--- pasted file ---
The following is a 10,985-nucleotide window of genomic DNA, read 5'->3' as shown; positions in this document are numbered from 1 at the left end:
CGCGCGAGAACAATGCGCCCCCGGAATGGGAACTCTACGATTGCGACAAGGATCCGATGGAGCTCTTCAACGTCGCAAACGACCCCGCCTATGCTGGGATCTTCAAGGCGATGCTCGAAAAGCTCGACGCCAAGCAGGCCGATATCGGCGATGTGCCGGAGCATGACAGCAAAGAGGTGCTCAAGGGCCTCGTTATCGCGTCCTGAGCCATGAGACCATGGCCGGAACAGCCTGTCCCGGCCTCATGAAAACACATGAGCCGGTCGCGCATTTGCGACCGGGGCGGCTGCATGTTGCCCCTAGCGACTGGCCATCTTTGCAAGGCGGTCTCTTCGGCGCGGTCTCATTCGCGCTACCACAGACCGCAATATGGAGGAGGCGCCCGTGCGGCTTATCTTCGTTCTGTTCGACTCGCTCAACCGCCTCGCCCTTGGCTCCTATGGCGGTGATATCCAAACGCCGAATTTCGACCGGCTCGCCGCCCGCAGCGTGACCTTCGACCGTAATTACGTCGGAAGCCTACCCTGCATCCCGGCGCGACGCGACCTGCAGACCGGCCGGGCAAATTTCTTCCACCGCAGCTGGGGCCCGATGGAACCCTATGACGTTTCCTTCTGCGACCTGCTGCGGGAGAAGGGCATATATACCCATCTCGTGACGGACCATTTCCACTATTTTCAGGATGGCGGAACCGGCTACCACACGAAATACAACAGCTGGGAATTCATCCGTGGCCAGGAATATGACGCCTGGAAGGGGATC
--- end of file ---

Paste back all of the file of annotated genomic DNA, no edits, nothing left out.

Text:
The following is a 10,985-nucleotide window of genomic DNA, read 5'->3' as shown; positions in this document are numbered from 1 at the left end:
CGCGCGAGAACAATGCGCCCCCGGAATGGGAACTCTACGATTGCGACAAGGATCCGATGGAGCTCTTCAACGTCGCAAACGACCCCGCCTATGCTGGGATCTTCAAGGCGATGCTCGAAAAGCTCGACGCCAAGCAGGCCGATATCGGCGATGTGCCGGAGCATGACAGCAAAGAGGTGCTCAAGGGCCTCGTTATCGCGTCCTGAGCCATGAGACCATGGCCGGAACAGCCTGTCCCGGCCTCATGAAAACACATGAGCCGGTCGCGCATTTGCGACCGGGGCGGCTGCATGTTGCCCCTAGCGACTGGCCATCTTTGCAAGGCGGTCTCTTCGGCGCGGTCTCATTCGCGCTACCACAGACCGCAATATGGAGGAGGCGCCCGTGCGGCTTATCTTCGTTCTGTTCGACTCGCTCAACCGCCTCGCCCTTGGCTCCTATGGCGGTGATATCCAAACGCCGAATTTCGACCGGCTCGCCGCCCGCAGCGTGACCTTCGACCGTAATTACGTCGGAAGCCTACCCTGCATCCCGGCGCGACGCGACCTGCAGACCGGCCGGGCAAATTTCTTCCACCGCAGCTGGGGCCCGATGGAACCCTATGACGTTTCCTTCTGCGACCTGCTGCGGGAGAAGGGCATATATACCCATCTCGTGACGGACCATTTCCACTATTTTCAGGATGGCGGAACCGGCTACCACACGAAATACAACAGCTGGGAATTCATCCGTGGCCAGGAATATGACGCCTGGAAGGGGATC